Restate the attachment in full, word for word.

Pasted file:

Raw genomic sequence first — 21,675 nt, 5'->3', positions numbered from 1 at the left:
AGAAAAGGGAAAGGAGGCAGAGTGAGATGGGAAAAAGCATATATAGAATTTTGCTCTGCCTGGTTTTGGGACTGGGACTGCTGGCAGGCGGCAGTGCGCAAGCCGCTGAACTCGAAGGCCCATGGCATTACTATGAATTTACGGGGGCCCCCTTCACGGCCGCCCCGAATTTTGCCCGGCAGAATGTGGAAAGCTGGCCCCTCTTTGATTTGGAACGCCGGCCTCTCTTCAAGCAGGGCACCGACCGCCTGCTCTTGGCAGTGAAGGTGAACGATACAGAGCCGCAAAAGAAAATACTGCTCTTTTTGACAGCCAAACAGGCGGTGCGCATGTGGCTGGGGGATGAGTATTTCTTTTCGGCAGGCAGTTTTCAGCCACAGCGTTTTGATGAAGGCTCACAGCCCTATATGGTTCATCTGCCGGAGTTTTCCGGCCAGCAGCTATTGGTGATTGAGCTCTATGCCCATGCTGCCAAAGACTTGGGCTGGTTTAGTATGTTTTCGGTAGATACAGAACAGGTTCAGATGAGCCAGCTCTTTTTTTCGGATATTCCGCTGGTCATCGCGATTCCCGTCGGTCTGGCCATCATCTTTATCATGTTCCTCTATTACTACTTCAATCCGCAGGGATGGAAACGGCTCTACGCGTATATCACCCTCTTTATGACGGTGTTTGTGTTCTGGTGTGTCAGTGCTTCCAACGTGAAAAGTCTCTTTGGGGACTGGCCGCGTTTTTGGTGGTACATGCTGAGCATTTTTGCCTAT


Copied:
Raw genomic sequence first — 21,675 nt, 5'->3', positions numbered from 1 at the left:
AGAAAAGGGAAAGGAGGCAGAGTGAGATGGGAAAAAGCATATATAGAATTTTGCTCTGCCTGGTTTTGGGACTGGGACTGCTGGCAGGCGGCAGTGCGCAAGCCGCTGAACTCGAAGGCCCATGGCATTACTATGAATTTACGGGGGCCCCCTTCACGGCCGCCCCGAATTTTGCCCGGCAGAATGTGGAAAGCTGGCCCCTCTTTGATTTGGAACGCCGGCCTCTCTTCAAGCAGGGCACCGACCGCCTGCTCTTGGCAGTGAAGGTGAACGATACAGAGCCGCAAAAGAAAATACTGCTCTTTTTGACAGCCAAACAGGCGGTGCGCATGTGGCTGGGGGATGAGTATTTCTTTTCGGCAGGCAGTTTTCAGCCACAGCGTTTTGATGAAGGCTCACAGCCCTATATGGTTCATCTGCCGGAGTTTTCCGGCCAGCAGCTATTGGTGATTGAGCTCTATGCCCATGCTGCCAAAGACTTGGGCTGGTTTAGTATGTTTTCGGTAGATACAGAACAGGTTCAGATGAGCCAGCTCTTTTTTTCGGATATTCCGCTGGTCATCGCGATTCCCGTCGGTCTGGCCATCATCTTTATCATGTTCCTCTATTACTACTTCAATCCGCAGGGATGGAAACGGCTCTACGCGTATATCACCCTCTTTATGACGGTGTTTGTGTTCTGGTGTGTCAGTGCTTCCAACGTGAAAAGTCTCTTTGGGGACTGGCCGCGTTTTTGGTGGTACATGCTGAGCATTTTTGCCTAT